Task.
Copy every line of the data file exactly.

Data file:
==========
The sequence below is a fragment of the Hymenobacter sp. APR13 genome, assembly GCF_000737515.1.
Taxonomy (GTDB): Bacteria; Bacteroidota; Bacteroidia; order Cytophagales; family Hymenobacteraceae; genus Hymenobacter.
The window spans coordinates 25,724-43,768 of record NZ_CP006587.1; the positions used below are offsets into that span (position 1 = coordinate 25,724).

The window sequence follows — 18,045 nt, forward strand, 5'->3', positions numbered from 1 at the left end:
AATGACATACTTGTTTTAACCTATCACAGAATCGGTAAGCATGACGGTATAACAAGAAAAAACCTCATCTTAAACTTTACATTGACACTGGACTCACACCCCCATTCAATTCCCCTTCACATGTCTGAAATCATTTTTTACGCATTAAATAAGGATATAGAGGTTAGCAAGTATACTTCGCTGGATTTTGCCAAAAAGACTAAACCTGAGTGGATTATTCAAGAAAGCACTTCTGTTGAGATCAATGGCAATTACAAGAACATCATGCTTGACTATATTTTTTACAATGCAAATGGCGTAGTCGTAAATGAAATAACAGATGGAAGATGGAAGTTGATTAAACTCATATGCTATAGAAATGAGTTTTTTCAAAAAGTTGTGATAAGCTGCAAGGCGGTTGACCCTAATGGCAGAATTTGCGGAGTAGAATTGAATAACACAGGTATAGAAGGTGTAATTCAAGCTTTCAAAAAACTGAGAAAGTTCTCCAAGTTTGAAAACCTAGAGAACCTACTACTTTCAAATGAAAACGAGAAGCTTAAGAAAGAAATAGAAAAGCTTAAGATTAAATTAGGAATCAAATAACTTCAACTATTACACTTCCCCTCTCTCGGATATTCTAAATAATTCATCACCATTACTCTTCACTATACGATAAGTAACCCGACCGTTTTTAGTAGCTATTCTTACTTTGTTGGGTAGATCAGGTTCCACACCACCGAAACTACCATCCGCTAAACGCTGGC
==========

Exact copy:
The sequence below is a fragment of the Hymenobacter sp. APR13 genome, assembly GCF_000737515.1.
Taxonomy (GTDB): Bacteria; Bacteroidota; Bacteroidia; order Cytophagales; family Hymenobacteraceae; genus Hymenobacter.
The window spans coordinates 25,724-43,768 of record NZ_CP006587.1; the positions used below are offsets into that span (position 1 = coordinate 25,724).

The window sequence follows — 18,045 nt, forward strand, 5'->3', positions numbered from 1 at the left end:
AATGACATACTTGTTTTAACCTATCACAGAATCGGTAAGCATGACGGTATAACAAGAAAAAACCTCATCTTAAACTTTACATTGACACTGGACTCACACCCCCATTCAATTCCCCTTCACATGTCTGAAATCATTTTTTACGCATTAAATAAGGATATAGAGGTTAGCAAGTATACTTCGCTGGATTTTGCCAAAAAGACTAAACCTGAGTGGATTATTCAAGAAAGCACTTCTGTTGAGATCAATGGCAATTACAAGAACATCATGCTTGACTATATTTTTTACAATGCAAATGGCGTAGTCGTAAATGAAATAACAGATGGAAGATGGAAGTTGATTAAACTCATATGCTATAGAAATGAGTTTTTTCAAAAAGTTGTGATAAGCTGCAAGGCGGTTGACCCTAATGGCAGAATTTGCGGAGTAGAATTGAATAACACAGGTATAGAAGGTGTAATTCAAGCTTTCAAAAAACTGAGAAAGTTCTCCAAGTTTGAAAACCTAGAGAACCTACTACTTTCAAATGAAAACGAGAAGCTTAAGAAAGAAATAGAAAAGCTTAAGATTAAATTAGGAATCAAATAACTTCAACTATTACACTTCCCCTCTCTCGGATATTCTAAATAATTCATCACCATTACTCTTCACTATACGATAAGTAACCCGACCGTTTTTAGTAGCTATTCTTACTTTGTTGGGTAGATCAGGTTCCACACCACCGAAACTACCATCCGCTAAACGCTGGC